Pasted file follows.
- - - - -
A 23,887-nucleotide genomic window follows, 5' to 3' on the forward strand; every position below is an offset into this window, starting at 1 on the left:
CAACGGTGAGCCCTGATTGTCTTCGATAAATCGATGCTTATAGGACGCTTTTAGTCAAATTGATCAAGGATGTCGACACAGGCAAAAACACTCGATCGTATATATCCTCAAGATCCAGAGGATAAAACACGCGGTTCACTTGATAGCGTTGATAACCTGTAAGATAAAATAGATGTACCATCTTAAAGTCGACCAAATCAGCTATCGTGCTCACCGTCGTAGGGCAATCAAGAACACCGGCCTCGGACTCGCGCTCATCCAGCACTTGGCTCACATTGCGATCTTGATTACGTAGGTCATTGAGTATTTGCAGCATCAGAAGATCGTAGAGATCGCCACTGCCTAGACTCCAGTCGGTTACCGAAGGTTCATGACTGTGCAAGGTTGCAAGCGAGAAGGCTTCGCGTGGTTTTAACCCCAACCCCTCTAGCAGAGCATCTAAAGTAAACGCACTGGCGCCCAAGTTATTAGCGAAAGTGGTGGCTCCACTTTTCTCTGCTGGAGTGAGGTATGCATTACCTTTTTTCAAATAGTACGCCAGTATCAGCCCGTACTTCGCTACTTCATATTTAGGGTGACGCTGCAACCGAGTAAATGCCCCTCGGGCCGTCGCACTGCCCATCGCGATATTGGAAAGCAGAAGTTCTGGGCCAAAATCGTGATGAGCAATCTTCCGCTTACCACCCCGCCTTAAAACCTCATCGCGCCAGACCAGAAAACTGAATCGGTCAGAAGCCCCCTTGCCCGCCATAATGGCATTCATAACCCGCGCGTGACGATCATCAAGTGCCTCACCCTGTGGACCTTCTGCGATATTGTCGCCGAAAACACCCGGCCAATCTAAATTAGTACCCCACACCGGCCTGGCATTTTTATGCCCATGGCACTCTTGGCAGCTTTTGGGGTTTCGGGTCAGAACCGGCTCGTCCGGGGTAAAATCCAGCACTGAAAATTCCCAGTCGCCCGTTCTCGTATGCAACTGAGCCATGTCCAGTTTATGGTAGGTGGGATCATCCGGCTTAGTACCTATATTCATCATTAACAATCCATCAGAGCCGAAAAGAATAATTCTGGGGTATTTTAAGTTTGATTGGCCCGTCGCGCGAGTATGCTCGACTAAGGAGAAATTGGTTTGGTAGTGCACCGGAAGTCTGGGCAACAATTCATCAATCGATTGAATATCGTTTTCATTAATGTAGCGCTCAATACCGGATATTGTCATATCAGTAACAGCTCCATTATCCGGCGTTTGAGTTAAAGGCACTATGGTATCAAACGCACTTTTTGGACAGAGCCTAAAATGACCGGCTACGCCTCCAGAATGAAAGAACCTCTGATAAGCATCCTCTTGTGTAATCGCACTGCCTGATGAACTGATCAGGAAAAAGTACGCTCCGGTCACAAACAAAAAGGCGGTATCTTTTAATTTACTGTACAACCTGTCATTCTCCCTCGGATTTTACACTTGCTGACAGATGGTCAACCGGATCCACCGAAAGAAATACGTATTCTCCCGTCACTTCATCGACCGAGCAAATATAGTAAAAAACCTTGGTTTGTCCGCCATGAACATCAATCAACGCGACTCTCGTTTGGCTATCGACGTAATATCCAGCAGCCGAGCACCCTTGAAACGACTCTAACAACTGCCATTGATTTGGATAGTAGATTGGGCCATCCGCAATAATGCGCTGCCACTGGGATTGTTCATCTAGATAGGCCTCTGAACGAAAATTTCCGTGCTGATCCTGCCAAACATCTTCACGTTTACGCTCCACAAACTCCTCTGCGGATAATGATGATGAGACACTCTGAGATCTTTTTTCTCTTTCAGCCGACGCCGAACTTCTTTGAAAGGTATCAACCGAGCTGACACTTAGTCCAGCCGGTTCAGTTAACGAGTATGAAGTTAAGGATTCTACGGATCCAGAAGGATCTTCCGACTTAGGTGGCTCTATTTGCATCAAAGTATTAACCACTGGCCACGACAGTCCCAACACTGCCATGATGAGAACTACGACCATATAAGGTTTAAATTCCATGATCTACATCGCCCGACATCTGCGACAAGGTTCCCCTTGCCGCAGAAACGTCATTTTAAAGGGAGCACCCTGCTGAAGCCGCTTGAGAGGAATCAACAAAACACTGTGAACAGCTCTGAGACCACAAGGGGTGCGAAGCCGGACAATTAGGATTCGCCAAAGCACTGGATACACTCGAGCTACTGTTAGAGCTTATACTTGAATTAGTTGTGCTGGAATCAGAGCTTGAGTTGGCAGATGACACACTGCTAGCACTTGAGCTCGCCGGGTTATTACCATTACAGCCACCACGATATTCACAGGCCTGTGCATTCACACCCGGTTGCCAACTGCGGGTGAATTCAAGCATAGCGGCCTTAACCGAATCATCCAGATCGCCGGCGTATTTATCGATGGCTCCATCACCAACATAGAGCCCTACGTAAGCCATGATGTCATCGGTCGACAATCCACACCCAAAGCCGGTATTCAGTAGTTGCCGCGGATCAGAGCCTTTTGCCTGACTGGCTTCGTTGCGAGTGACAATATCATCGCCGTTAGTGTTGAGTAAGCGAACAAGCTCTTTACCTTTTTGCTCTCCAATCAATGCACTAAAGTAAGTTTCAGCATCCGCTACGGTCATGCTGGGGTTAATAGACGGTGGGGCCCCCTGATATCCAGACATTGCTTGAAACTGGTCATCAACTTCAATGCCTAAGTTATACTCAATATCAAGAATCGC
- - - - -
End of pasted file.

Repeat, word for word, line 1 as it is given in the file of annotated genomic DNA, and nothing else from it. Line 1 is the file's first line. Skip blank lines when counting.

A 23,887-nucleotide genomic window follows, 5' to 3' on the forward strand; every position below is an offset into this window, starting at 1 on the left: